group, as they do in adolescence. Being adopted creates a sense of being different in many ways. Adoptees may be of a different race or cultural background than their family, and may feel different from peers who are being raised in biologically related families. For transracially adopted teens, this sense of belonging and loyalty may be hard to achieve. Katherine, 14, wanted very much to connect with her cultural origins. She sat at the cafeteria table where the Korean girls would congregate. She was flatly rejected as soon as they realized she “wasn’t really Korean,” meaning that she couldn’t speak the language. “I knew very little about their culture — the only thing we had in common was that I looked like them.” Katherine went to the Korean food market with her mom and learned how to make some Korean dishes. “I shared the food I made, and they began to talk to me! Of course the adoption question came up, but I was prepared.” Katherine
was slowly accepted into the group. Eventually, the girls invited her into their homes and taught her more about her birth culture, customs, and language. Katherine’s sense of
self-worth soared. Adoptive parents are often surprised to learn from their transracially adopted teen that the world is not the wonderful, embracing place they believed it to be. Pedro was adopted at 18 months from Guatemala, and grew up in a fairly diverse neighborhood, but was uncomfortable being in a transracial family. “The fact that my skin color is different from my family’s draws attention no matter where we are,” said Pedro. “It used to be OK, but now that I am older, it seems more complicated. Sometimes, to avoid questions from people at school, I say that the woman who came to pick me up is our neighbor, not my mother.” What was missing for Pedro was a repertoire of survival skills necessary to combat discrimination. Long before adolescence, parents should be preparing their child to cope with racism. The Center for Adoption Support and Education’s WISE Up! tool teaches children that they have the power to respond to unwanted questions through the four W.I.S.E. choices: Walk away; say, “It’s private”; Share something about the adoption story; or Educate with general information about adoption. Go to www.adoptionsupport.org to learn more. Parents will need to bring up the subject, because teens will usually talk about racism only if they are directly asked. A parent might say: “Are kids saying anything unkind to you, especially about being Hispanic? Do you notice anything about how you are treated by anyone at school because you are not white? I really want you to tell me, because I don’t want you to go through this alone.”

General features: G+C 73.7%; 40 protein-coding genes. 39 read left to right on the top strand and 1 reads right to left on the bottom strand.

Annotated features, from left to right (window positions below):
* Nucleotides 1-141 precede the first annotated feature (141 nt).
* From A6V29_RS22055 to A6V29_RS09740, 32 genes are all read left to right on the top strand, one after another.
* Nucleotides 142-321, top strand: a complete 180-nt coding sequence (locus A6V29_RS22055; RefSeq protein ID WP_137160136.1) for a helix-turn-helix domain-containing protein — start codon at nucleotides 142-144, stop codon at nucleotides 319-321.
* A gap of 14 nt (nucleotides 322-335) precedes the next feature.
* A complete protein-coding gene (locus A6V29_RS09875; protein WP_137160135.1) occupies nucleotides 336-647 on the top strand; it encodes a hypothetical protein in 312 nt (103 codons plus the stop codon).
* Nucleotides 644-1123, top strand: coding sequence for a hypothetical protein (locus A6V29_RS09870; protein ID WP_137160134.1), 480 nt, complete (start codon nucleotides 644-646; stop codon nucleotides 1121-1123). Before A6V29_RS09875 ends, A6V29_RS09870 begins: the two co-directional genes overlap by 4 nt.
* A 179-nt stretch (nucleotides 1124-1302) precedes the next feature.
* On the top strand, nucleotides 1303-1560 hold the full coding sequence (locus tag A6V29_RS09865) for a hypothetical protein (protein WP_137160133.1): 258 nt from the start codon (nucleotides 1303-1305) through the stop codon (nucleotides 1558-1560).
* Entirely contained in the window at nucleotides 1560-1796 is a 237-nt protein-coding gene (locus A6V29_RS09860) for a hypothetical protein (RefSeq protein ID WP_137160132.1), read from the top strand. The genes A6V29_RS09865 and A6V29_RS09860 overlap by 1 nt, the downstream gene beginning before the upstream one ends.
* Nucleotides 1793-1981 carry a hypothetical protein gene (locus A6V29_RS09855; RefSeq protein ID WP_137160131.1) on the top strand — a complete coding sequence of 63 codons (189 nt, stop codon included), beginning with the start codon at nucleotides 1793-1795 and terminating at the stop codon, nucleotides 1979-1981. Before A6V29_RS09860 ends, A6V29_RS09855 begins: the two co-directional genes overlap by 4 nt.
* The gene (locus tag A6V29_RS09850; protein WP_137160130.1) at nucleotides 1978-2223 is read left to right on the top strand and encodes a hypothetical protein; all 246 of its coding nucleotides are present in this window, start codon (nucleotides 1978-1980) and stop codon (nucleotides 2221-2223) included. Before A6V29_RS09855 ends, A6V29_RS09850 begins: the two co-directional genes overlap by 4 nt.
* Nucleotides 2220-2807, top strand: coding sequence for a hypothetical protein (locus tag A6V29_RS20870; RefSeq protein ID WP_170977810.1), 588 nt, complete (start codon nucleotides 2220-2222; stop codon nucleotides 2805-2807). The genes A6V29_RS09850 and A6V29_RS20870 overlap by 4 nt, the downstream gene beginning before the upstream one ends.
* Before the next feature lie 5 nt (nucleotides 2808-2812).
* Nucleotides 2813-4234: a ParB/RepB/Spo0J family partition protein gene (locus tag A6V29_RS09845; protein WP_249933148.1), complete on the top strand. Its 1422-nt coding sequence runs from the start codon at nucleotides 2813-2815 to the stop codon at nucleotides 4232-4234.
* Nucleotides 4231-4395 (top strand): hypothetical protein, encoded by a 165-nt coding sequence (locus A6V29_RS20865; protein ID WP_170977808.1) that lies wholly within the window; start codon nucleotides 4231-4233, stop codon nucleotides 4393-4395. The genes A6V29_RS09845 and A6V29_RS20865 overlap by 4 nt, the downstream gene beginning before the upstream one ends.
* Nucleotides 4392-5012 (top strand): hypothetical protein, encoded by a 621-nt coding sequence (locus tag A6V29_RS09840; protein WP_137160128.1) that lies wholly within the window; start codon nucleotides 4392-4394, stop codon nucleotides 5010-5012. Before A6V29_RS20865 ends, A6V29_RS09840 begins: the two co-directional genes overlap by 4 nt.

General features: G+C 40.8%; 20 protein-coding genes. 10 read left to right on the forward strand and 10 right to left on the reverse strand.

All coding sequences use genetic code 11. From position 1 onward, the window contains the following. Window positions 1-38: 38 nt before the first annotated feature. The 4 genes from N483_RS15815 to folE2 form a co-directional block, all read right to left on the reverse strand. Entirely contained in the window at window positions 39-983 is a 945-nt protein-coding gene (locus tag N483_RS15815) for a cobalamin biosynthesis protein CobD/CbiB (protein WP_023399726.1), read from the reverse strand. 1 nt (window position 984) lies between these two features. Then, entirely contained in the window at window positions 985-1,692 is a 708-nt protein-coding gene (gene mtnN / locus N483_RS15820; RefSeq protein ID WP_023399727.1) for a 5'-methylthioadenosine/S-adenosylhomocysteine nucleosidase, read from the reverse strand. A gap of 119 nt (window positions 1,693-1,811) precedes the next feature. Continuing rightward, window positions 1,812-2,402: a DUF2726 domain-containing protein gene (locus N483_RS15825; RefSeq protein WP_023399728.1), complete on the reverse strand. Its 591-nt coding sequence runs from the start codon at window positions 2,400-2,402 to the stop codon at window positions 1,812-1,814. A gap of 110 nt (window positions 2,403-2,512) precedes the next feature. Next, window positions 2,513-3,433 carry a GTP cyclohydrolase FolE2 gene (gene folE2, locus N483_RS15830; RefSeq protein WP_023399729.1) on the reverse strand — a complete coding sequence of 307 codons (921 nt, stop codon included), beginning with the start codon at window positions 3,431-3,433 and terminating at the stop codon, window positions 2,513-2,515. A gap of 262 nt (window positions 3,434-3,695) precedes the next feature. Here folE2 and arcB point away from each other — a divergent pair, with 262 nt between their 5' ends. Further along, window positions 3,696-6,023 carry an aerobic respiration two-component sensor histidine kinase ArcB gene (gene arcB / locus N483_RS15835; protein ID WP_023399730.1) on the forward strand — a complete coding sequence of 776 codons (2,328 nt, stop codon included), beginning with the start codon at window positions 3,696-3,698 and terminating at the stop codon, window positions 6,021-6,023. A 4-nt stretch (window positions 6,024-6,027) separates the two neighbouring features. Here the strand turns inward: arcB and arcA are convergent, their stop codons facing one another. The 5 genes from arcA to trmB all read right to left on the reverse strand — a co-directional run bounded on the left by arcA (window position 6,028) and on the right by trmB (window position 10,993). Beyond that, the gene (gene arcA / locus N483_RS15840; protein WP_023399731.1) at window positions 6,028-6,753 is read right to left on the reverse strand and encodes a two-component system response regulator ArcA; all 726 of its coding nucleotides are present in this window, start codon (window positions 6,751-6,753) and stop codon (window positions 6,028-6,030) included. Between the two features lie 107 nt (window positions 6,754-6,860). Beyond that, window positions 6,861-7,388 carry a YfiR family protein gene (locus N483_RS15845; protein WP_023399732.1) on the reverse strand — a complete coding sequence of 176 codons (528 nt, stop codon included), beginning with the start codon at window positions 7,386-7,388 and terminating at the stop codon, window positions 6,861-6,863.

4. What will happen when I leave home?
Often in late adolescence, as many teens prepare to leave home for college, work, or other opportunities, they begin to ponder the longevity of the parent-child relationship.
They may think that, since the adults have almost completed the job of raising them to young adulthood, the relationship will soon come to an end. Adopted teens may be especially vulnerable to separations of any kind. They may think, “If my birth parents gave me away, it could happen again,” or “When I go to college, will my parents be there for me? Lynn’s parents were talking about how much fun it would be to have a place in the mountains. Lynn, age 15, had been listening to the conversation. She had tears streaming down her face and said, “I knew you could leave me one day.” Lynn’s mom was incredulous. “We were just daydreaming about our retirement home! Where in the world would you come up with the idea that we would leave you?” she reassured her.
Like all children, adopted children need to know that they are loved and that the love is forever. However, adoptive parents may need to reinforce the issue of permanency
more often. Whenever a conversation about college or leaving home comes up, assure your child that you will always be his parents — no matter what. A parent might say: “I may not be ‘in charge’ of you anymore, but I hope that I will always be your best consultant. I’m only a phone call or e-mail away.”

5. Who am I?